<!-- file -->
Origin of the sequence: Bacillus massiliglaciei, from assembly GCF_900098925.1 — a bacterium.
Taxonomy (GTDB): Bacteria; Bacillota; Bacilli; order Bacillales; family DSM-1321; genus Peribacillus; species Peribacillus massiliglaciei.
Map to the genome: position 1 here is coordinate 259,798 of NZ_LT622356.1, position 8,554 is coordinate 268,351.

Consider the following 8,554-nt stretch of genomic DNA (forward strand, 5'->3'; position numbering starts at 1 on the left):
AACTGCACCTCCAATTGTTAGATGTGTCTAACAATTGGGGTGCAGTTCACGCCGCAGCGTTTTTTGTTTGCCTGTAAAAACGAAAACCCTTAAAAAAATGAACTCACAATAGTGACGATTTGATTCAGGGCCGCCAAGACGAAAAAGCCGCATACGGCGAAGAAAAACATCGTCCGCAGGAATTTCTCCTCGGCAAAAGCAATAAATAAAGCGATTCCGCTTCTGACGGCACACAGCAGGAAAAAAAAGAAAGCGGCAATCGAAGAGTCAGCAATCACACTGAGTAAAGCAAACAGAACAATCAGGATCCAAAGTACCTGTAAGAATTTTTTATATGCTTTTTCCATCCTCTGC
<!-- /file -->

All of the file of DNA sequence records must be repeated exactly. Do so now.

Origin of the sequence: Bacillus massiliglaciei, from assembly GCF_900098925.1 — a bacterium.
Taxonomy (GTDB): Bacteria; Bacillota; Bacilli; order Bacillales; family DSM-1321; genus Peribacillus; species Peribacillus massiliglaciei.
Map to the genome: position 1 here is coordinate 259,798 of NZ_LT622356.1, position 8,554 is coordinate 268,351.

Consider the following 8,554-nt stretch of genomic DNA (forward strand, 5'->3'; position numbering starts at 1 on the left):
AACTGCACCTCCAATTGTTAGATGTGTCTAACAATTGGGGTGCAGTTCACGCCGCAGCGTTTTTTGTTTGCCTGTAAAAACGAAAACCCTTAAAAAAATGAACTCACAATAGTGACGATTTGATTCAGGGCCGCCAAGACGAAAAAGCCGCATACGGCGAAGAAAAACATCGTCCGCAGGAATTTCTCCTCGGCAAAAGCAATAAATAAAGCGATTCCGCTTCTGACGGCACACAGCAGGAAAAAAAAGAAAGCGGCAATCGAAGAGTCAGCAATCACACTGAGTAAAGCAAACAGAACAATCAGGATCCAAAGTACCTGTAAGAATTTTTTATATGCTTTTTCCATCCTCTGC